91 RIB ES
(t'ontinued From First Pager
owes to the fraternal devotion, to t he
fighting help which America brought
to hevr. The two countries are bence
forth united in the same glory. They
teel that this ery unlon provided the
best guarantee for the peace of the
world and that the main Interests of
iankind cannot but profit by their
close and Intimnate co operation.
"Two Lands of Liberty."
"The great Anerirun demaocracy
well knows hat France is. You
have known t, for a long time, but
during the last war your sons have
lived among us. shturing the sname
dangers and the san hope; such un
forgettable hours create an everlast
ing intimacy. These two countries
of ours are lands of liberty.
The statue at the entrance of New
I Yrk raises right above the hartsr
ier light spreading arn, has its dupli
sate in Paris on the banks of the;
Seine. ldentical, born of the sane
hand. alnst of the same mould,
these tweo statues, though standing
h, thousands of mites from each other,
point out the close relationship which
exists between the two peoples, the
ap4pirations they have in common. the
likeness of their role, their equal love
of justice, their simnlar will on the
path of progress.
"If. as prime tinister of the'F rench
republic, I do not hesitate. in spite of
present difficulties to leave y'
ountrv, it was. first be'stue I want
ed to bring Over here the tribute of
Lene gratitude aid at the sloe time
t' helw that the foreaost thought of
eclvr Y F'enchman is peace. Wt know
t. e ' 11. also, w haot w' meanls, and
The fine blend
ing quality of
has made it a uni
Delicious in itself,
it also reveals
hidden delights of
flavor in all of the
many foods with
which it is used.
the toll it takes not to yearn for peace
with heart and soul. So, as soon as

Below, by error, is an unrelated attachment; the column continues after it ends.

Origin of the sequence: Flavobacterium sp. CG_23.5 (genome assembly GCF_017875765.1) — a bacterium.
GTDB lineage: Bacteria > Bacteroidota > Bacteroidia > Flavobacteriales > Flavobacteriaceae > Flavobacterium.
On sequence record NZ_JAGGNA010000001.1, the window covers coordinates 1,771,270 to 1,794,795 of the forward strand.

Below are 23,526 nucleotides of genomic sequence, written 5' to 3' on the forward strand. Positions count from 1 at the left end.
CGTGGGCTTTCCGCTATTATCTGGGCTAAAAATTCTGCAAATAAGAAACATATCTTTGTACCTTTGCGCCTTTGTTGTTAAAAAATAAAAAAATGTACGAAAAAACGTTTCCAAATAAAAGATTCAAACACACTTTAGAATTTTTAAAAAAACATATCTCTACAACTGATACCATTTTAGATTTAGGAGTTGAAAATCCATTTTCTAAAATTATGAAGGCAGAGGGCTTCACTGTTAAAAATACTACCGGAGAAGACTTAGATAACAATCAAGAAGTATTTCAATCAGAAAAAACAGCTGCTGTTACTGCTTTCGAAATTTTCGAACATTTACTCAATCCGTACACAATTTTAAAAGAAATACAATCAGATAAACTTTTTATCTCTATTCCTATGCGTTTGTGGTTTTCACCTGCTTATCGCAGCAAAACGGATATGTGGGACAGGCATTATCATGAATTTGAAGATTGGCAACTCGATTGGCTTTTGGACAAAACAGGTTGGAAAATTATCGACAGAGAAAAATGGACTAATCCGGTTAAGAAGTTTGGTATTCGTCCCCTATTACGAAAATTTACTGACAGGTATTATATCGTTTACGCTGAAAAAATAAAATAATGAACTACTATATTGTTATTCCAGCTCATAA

tresident Harding sent out his noble
.-all, my country answered 'present'
and here I am to demonstrate the
earnest good will of France by every
mteana lit my power.
seeks (Guaraee of eSaerMy.
"i'rovided she has nothing to fear
for her security, which remains one
of the most solid guarantees of the
peace of the world, she is ready to
Join in every endeavor to avert new
conflicts. Just because she had to
suffer front the war more than any
other nation, she is ready to approach
the problems of the conference in the
most favorable spirit for the main
tevnance' of peace.
"B1etween France and the United
States of America there is no room
for any differentes--however slight.
iuth our countries only endeavor to
lead the men and peoples of good will
to peaceful and fruitful work and to
reduce imure and more the risk of
war. Today the world which is in
such need of safety and rest wants
not only soothing words, but re
"I earnestly trust that the Wash.
ington neeting will give us an op
iortunity in this respect. France and
Ameria yesterday united on the
lattlefleld will thus continue to play
their beneficlent part In deriving
from. their common victory such re
suIts as will conform with the ideal
ilm that has ever animated them."
Stand Considered Radkal.
Fellow passengers of the French
prenier said Hriand and Vivlani made
no secret of the fact that the delega
tion would probably prove to be the
radicals at the conference, because
France believes her wounds are still
bleedIing while other countries that
took part in the war are rapidly re
These passengers also said Biriand
hoped the Washington deliberations
would he short. Front coiversations
with the members of the French dele
gation they believed France's program
would he to yield on a number. of
points if she can accomplish reduction
of mnit-niy and naval expenditures and
still safe guard the fruits of victory.
There were about thirty persons in
the French party, which was met by
French consul-general in New York,
(;astina Liilirt. and Emile Ponchelot,
residlnt dlrtwtor of the French line,
and between forty or fifty numbers ot
the New York French colony.
Majn. (;en. tobert Bullard, con
manlant of (Governors Island, went to
quarantini. with a welcoming party on
the army tug Lexington to meet the
ship. As the French delegation stepped